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  • JACK HEALEY talks with trumpeter Wynton Marsalis about the good works of good jazz, America’s classical music

    Posted on November 26th, 1991 in Profiles & Interviews

    WYNTON MARSALIS IS A PHENOMENON. A great jazz musician steeped in classical training, a young man with not just a horn but a clear and articulated view of the world. Last year he played as part of Amnesty lnternational’s concert in the National Stadium in Santiago, Chile.   Keep reading »

  • Marsalis Does Jazz, And Does It Well

    Posted on November 14th, 1991 in Review

    TRUMPET virtuoso Wynton Marsalis returned to the Powell Hall stage Tuesday evening, but this time he wasn’t performing a Haydn or Hummel trumpet concerto with the St Louis Symphony. Instead, Marsalis and his talented ensemble of musicians performed two excellent sets of what many regard as America’s most singular contribution to 20th-century music - Jazz.   Keep reading »

  • Marsalis’ Trumpet Sings and Swings

    Posted on November 9th, 1991 in Review

    Perhaps as part of his coal to bring dancers back to jazz music, Wynton Marsalis invests everything he plays with an infectious swine. Trumpeter-bandleader Marsalis his septet through a dancing two hour show Friday night at Lied Center for the Performing Arts, then for an encore capped it off with a blistering of the bebop classic “Cherokee”   Keep reading »

  • Marsalis and his trumpet get jazz fest rolling on intense note

    Posted on August 31st, 1991 in Review

    Those who still doubt that trumpeter Wynton Marsalis has found a voice all his own probably were not at Grant Park on Thursday night, when Marsalis played a mesmerizing set for the opening of the Chicago Jazz Festival.   Keep reading »

  • Wynton Marsalis Gets Kind Of Blue

    Posted on August 25th, 1991 in Review

    There’s a recurring song on Wynton Marsalis’s formidable new trilogy, “Soul Gestures in Southern Blue,” called “So This Is Jazz, Huh?” It is both a challenge and a history lesson. Yeah, the song argues, this is jazz: a system of African-American mythmaking guided by the blues, with a rhythmic chain stretching back to pre-Civil War New Orleans and beyond.   Keep reading »

  • Good News in Jazz, With a Big Caveat

    Posted on August 18th, 1991 in Profiles & Interviews

    As a model of how an institution should offer its wares to its city, Lincoln Center’s new jazz program could hardly be better. With the schedule announced this month, the ambitious yearlong program will include not only concerts but also films, educational series and lectures.   Keep reading »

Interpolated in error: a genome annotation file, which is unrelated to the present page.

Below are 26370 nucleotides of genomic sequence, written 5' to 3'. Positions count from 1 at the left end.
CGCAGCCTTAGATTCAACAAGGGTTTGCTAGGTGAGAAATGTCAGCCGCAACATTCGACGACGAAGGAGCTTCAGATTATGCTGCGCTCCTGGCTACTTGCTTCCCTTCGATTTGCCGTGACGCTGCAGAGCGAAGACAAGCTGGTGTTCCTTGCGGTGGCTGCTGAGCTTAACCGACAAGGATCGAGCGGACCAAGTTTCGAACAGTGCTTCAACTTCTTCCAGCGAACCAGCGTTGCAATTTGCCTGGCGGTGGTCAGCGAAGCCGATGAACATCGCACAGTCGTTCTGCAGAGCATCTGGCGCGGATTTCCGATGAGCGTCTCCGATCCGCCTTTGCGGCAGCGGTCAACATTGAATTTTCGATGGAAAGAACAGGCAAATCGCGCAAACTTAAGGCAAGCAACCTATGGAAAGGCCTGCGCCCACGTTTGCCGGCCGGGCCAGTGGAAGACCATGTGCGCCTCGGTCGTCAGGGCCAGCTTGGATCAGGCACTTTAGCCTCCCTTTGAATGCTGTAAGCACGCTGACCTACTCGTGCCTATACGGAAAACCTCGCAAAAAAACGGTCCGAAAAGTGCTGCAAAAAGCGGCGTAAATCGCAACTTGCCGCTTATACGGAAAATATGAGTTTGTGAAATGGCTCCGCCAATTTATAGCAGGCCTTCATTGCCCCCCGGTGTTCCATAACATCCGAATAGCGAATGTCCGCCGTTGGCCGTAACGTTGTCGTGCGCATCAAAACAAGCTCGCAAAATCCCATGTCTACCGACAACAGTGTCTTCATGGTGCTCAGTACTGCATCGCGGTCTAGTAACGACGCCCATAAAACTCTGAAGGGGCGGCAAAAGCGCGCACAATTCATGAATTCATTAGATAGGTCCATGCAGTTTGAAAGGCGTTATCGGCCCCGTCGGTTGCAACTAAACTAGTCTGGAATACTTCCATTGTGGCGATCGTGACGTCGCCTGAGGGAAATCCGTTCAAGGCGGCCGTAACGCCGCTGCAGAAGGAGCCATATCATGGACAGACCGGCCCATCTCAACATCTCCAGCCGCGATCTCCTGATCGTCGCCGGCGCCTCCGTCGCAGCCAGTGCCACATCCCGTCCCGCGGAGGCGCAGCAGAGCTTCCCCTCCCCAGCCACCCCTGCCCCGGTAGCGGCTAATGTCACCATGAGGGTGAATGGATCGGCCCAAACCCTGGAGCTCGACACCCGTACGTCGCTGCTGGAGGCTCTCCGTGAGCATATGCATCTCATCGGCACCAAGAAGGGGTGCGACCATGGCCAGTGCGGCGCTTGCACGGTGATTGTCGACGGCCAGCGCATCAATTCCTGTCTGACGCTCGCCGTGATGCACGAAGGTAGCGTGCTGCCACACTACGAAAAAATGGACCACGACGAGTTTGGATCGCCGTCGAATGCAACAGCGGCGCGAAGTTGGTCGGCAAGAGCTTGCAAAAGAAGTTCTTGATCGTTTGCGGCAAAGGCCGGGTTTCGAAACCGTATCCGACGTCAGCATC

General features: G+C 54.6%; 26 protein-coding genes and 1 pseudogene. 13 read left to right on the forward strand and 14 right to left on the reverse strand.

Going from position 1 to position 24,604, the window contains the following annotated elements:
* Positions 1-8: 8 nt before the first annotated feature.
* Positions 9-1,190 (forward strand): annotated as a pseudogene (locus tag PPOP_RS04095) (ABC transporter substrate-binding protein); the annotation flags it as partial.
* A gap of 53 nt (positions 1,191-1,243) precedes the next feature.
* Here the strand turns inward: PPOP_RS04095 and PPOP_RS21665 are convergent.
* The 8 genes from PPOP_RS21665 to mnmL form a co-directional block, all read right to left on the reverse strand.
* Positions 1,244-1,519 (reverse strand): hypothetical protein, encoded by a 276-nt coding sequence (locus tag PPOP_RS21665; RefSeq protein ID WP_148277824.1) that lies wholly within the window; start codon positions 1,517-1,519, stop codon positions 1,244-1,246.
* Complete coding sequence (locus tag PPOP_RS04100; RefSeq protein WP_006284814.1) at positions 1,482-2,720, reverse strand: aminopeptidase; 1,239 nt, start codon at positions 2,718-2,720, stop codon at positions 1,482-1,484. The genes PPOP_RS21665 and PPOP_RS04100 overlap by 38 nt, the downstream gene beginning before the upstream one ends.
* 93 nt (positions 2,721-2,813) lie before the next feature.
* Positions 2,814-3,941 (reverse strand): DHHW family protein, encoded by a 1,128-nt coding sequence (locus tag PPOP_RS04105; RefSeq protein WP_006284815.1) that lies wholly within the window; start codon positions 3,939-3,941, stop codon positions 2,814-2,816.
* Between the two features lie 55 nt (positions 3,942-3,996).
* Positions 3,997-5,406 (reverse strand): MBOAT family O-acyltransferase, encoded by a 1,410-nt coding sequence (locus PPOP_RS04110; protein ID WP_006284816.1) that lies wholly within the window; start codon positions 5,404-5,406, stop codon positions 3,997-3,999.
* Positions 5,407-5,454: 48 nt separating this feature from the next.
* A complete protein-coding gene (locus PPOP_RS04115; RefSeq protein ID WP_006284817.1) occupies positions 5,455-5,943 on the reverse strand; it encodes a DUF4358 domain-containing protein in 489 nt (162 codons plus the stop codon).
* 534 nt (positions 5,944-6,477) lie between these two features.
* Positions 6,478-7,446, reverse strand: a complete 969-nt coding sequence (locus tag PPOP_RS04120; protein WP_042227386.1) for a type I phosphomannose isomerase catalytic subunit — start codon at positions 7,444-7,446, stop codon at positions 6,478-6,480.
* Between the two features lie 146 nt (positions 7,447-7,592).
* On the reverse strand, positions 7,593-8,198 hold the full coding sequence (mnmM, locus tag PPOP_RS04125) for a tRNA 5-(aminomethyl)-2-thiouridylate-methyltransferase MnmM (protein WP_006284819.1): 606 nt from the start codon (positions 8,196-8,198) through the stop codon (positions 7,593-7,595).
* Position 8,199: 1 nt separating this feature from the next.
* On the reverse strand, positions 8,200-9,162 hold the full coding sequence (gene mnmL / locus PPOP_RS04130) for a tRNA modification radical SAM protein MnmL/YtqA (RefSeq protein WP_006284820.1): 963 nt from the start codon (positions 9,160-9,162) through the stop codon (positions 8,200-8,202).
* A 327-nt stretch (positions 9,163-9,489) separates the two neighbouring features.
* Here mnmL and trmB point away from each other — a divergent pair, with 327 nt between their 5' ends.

• Young Musicians Find A Future in the Past

    Posted on June 24th, 1991 in Review

    The trumpeter Wynton Marsalis, who is 29 years old, was the seasoned elder at Avery Fisher Hall on Saturday’s double bill of Mr. Marsalis’s septet and Jazz Futures, an alliance of musicians in their 20’s.   Keep reading »

  • The Young Of Jazz: Not All Are Restless

    Posted on June 21st, 1991 in Profiles & Interviews

    JAZZ demographers, if there are any, will mark 1991 as a turning point for the annual JVC Jazz Festival in New York City. This year, the median age of headliners plummets by at least a decade.   Keep reading »

  • Trumpeter Wynton Marsalis, 29, has already released 14 albums and shown steady growth

    Posted on April 9th, 1991 in Profiles & Interviews

    SAN DIEGO — Six months shy of his 30th birthday, trumpeter Wynton Marsalis has already ensured that he won’t ever be labeled an underachiever. During a recording career not quite 10 years old, he has released 14 albums as a leader—and that doesn’t count his classical or Christmas releases.   Keep reading »

  • Academy of Achievement: Interview with Wynton Marsalis

    Posted on January 8th, 1991 in Profiles & Interviews

    Sometimes I’m thinking about music but its not formulated like a tune.  It will just be something general that goes on in my mind all the time.  Its not organized in the form of melodies, its just the whole type of poetic motion of music.  Music has a certain type of ebb and flow, regardless of the tempo.  Whenever I see myself in a situation where I meet a new person, I wonder what they would sound like in music.   Keep reading »